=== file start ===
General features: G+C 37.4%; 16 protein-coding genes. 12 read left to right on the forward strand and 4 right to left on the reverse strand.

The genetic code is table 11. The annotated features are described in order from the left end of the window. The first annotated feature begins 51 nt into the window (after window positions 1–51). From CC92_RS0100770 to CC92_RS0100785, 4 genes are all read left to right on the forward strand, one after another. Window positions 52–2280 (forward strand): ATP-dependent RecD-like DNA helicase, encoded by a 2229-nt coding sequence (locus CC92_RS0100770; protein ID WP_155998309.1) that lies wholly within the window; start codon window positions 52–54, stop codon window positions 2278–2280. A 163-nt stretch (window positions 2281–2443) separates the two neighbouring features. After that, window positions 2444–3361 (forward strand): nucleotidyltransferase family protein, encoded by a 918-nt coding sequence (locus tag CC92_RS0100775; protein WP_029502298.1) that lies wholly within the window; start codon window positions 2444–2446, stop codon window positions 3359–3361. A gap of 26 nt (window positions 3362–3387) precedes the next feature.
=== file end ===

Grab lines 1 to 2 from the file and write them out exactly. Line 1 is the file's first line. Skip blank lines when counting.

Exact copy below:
General features: G+C 37.4%; 16 protein-coding genes. 12 read left to right on the forward strand and 4 right to left on the reverse strand.

The genetic code is table 11. The annotated features are described in order from the left end of the window. The first annotated feature begins 51 nt into the window (after window positions 1–51). From CC92_RS0100770 to CC92_RS0100785, 4 genes are all read left to right on the forward strand, one after another. Window positions 52–2280 (forward strand): ATP-dependent RecD-like DNA helicase, encoded by a 2229-nt coding sequence (locus CC92_RS0100770; protein ID WP_155998309.1) that lies wholly within the window; start codon window positions 52–54, stop codon window positions 2278–2280. A 163-nt stretch (window positions 2281–2443) separates the two neighbouring features. After that, window positions 2444–3361 (forward strand): nucleotidyltransferase family protein, encoded by a 918-nt coding sequence (locus tag CC92_RS0100775; protein WP_029502298.1) that lies wholly within the window; start codon window positions 2444–2446, stop codon window positions 3359–3361. A gap of 26 nt (window positions 3362–3387) precedes the next feature.